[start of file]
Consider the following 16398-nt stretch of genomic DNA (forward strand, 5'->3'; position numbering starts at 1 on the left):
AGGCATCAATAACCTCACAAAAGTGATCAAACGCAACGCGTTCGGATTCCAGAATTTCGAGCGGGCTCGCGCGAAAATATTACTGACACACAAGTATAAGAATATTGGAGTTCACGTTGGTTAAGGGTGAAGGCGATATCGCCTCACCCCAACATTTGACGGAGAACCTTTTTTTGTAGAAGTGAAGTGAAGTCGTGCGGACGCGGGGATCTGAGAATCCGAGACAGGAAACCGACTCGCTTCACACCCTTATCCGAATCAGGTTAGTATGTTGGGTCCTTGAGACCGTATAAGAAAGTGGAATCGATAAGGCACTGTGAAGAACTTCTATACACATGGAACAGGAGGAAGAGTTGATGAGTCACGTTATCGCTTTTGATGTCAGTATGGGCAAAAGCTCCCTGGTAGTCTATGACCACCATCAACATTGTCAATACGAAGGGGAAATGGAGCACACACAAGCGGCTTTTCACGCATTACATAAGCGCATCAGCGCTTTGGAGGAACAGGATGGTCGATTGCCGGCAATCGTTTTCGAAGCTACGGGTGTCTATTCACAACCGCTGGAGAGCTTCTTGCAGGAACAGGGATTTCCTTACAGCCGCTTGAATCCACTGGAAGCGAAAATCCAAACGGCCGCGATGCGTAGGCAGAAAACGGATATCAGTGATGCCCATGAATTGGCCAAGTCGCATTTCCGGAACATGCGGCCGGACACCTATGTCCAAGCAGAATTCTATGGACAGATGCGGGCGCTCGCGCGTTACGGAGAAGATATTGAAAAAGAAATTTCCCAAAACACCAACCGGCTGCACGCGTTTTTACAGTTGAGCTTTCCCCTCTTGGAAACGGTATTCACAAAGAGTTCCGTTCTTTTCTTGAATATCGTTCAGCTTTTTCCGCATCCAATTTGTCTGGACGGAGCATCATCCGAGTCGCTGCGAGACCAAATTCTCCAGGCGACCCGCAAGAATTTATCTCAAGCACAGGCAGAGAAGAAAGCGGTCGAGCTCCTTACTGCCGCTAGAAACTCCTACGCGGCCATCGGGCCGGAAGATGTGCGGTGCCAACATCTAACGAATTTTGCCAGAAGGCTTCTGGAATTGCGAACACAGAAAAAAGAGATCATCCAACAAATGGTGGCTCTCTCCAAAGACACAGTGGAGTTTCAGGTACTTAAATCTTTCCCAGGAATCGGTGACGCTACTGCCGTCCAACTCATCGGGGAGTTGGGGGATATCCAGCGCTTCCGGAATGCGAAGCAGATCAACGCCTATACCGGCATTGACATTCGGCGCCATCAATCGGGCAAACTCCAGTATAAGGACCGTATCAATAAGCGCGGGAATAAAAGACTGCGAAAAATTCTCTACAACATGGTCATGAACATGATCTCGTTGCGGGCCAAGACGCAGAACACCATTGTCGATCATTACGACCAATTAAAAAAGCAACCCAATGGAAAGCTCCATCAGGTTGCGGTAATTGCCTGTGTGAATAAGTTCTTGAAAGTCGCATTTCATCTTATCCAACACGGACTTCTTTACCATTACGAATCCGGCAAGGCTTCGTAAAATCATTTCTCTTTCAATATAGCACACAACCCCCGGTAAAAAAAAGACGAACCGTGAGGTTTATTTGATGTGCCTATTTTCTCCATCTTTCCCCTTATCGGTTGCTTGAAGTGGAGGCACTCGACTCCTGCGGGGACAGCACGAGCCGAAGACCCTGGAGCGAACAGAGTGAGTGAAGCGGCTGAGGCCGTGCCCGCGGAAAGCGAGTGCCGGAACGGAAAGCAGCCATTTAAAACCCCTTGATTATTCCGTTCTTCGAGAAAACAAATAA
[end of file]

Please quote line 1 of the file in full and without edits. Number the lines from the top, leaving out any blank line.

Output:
Consider the following 16398-nt stretch of genomic DNA (forward strand, 5'->3'; position numbering starts at 1 on the left):